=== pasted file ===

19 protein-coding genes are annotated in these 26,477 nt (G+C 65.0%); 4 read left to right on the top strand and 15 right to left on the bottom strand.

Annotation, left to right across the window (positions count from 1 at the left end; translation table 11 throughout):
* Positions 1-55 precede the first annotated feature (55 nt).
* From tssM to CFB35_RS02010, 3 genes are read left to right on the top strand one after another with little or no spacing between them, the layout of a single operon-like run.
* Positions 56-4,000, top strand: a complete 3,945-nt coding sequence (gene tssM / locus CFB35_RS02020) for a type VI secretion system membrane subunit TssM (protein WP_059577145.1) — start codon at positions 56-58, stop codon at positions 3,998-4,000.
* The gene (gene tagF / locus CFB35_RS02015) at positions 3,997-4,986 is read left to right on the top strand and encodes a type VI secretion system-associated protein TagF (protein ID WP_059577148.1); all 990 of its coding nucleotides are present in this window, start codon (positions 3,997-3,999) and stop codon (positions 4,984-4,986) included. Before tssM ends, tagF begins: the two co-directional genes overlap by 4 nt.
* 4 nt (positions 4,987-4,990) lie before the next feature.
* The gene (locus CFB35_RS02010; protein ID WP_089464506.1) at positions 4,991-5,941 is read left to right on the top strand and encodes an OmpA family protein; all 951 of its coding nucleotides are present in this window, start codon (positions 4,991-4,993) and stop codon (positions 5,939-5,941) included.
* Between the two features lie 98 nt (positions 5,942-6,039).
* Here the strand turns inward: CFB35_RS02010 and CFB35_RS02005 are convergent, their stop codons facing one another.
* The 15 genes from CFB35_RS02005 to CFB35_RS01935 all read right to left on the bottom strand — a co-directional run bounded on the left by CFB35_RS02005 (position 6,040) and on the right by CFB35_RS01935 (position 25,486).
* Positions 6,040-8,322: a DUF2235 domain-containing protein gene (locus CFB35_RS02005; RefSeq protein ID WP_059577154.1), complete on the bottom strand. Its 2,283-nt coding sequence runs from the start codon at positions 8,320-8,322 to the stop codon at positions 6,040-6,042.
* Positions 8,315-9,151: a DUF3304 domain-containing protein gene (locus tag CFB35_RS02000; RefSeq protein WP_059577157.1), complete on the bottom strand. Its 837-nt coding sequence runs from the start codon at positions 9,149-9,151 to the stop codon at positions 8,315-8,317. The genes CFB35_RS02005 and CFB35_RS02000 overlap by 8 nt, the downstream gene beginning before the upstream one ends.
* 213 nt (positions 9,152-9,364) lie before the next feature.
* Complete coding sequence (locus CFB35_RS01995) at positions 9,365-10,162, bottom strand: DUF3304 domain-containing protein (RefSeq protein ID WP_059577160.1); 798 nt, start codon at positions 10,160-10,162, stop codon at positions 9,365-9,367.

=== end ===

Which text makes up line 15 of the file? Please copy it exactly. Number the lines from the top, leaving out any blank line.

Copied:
* Complete coding sequence (locus CFB35_RS01995) at positions 9,365-10,162, bottom strand: DUF3304 domain-containing protein (RefSeq protein ID WP_059577160.1); 798 nt, start codon at positions 10,160-10,162, stop codon at positions 9,365-9,367.